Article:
back to article Wi-Fi strikes alliance with mains networking tech

The Wi-Fi Alliance has inked an agreement with the HomePlug Powerline Alliance to create interoperable kit, capable of annoying radio hams as never before. Power line telecommunications (PLT) kit sends networking signals around the home over mains wiring, and often competes with Wi-Fi, which uses radio to achieve the same …


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  1. Wize

    Its all in the testing...

    These devices get away with pumping out so much RF because they are tested on their own, not with some crusty old house wiring attached acting like a massive antenna.

    As soon as a plane carrying a high up MP gets delayed by these devices, they will get banned before you can blink.

  2. David Griffin
    Thumb Up

    HomePlug rocks - but something is missing

    I have used it now for a while. No way will wireless go through my old stone house.

    But what I REALLY need and noone seems to offer is a way to do a similar thing with old fashioned telephone wires.

    In fact my ideal is a HomePlug node that has a phone and ethernet socket on it. That way I can set up a few DECT base stations around the house and get phone coverage everywhere in my house without drilling holes.

    Surely this is technically possible ?

    1. Ian Chard

      If you have a billion years to configure it

      then you could use Asterisk and do VoIP.

    2. Anonymous Coward
      Anonymous Coward

      Homeplug phone extensions

      You can already get phone-over-mains adapters. I used to have one for the modem back in the dark ages. Would be nice to have them all in the one bit of kit though.

      Bugger the planes.

    3. JaitcH

      Why not use Telco wiring for a LAN?

      Telco wiring is usually good enough for 100Mhz signalling. There are thousands of LAN's in North America using abandoned 25-pair cabling for carrying the Ethernet signals around.

      You will need 4 conductors. These links may help: < >, < >.

  3. Anonymous Coward
    Anonymous Coward

    Emergency Comms

    Haha, let's all have a laugh at the radio hams. When the twin towers came down on 9/11, most of NY's communications were knocked out and it was radio hams who put kit into their trucks, drove downtown and set up emergency comms. When the tsunami hit the Indian Ocean, the only communications out of the Andaman and Nicobar islands were provided by radio hams.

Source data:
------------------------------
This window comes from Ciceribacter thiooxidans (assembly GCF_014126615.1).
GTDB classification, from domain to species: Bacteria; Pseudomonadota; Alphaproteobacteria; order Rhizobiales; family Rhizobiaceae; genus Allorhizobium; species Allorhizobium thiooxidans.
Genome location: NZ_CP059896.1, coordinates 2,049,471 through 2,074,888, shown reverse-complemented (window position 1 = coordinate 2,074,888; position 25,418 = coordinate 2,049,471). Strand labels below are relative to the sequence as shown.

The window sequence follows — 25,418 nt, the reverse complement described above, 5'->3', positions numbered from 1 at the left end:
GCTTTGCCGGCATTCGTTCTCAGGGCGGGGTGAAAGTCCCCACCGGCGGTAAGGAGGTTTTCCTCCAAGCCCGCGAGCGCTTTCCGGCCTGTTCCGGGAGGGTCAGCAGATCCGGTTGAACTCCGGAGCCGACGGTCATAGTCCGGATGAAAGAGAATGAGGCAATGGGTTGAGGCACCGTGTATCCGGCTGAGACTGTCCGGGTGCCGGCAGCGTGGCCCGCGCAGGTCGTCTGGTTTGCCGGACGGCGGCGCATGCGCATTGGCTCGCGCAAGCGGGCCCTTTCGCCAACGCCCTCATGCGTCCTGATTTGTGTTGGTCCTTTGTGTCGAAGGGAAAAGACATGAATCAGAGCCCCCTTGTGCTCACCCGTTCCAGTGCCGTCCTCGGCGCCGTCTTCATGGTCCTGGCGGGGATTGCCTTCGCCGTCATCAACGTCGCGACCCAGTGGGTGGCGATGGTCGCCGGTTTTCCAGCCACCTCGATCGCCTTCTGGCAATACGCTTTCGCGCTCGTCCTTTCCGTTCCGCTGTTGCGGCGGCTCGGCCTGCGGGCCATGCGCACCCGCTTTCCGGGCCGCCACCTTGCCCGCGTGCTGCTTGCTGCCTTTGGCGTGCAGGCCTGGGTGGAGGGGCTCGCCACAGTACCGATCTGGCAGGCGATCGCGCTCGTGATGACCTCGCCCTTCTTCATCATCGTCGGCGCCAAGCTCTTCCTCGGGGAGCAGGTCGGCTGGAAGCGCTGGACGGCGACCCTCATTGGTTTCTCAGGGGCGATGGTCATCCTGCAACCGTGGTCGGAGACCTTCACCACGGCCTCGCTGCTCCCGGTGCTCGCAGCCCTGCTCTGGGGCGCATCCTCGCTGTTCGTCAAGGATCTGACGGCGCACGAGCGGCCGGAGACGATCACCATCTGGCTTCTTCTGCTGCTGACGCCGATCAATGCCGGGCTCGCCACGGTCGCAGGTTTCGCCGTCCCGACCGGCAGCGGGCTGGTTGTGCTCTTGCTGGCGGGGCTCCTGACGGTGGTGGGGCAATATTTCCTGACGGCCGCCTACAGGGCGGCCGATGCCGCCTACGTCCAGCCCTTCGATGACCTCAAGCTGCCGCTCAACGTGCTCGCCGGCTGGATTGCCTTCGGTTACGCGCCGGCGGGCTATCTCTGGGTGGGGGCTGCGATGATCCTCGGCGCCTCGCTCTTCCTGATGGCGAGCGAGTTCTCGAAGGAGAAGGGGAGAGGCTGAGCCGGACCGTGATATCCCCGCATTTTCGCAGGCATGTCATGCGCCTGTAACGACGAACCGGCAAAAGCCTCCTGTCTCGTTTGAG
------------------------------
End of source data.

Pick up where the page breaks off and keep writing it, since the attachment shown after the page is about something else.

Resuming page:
Every day, the technical training and background of radio hams contributes to this country's expertise is electronics and communications.

    If PLT pollution is allowed to take over the radio spectrum then you won't have any more radio hams. When a big disaster strikes, the first things to stop working will be your precious cellphones and the Internet. With no radio hams left, we won't be there to set up emergency communications links and use our equipment to pass life-saving messages.

    Let's not bother maintaining the radio spectrum, a natural resource, let's pollute it with PLT signal more than a thousand times above the legal limit, all so we can avoid putting a bit of CAT5 around the house or installing WiFi! Disgusting and short-sighted.

  4. Brian Morrison

    Well as it happens....

    ....I've had a beard for almost as long now as I've had an amateur radio licence. Beards are good y'know!

    As for PLT, well if the PLT designers are determined to pollute the RF spectrum more and more then I suppose I'll have to wait for a while until the regulators realise that, in fact, allowing people to field equipment that fails international standards by 30dB or more in typical usage and interferes with more and more systems means that they will have to ban the damn things from sale.

    In the meantime, if I find any unsuspecting PLT transceivers lying about, then my and my lump hammer are going to have a field day.

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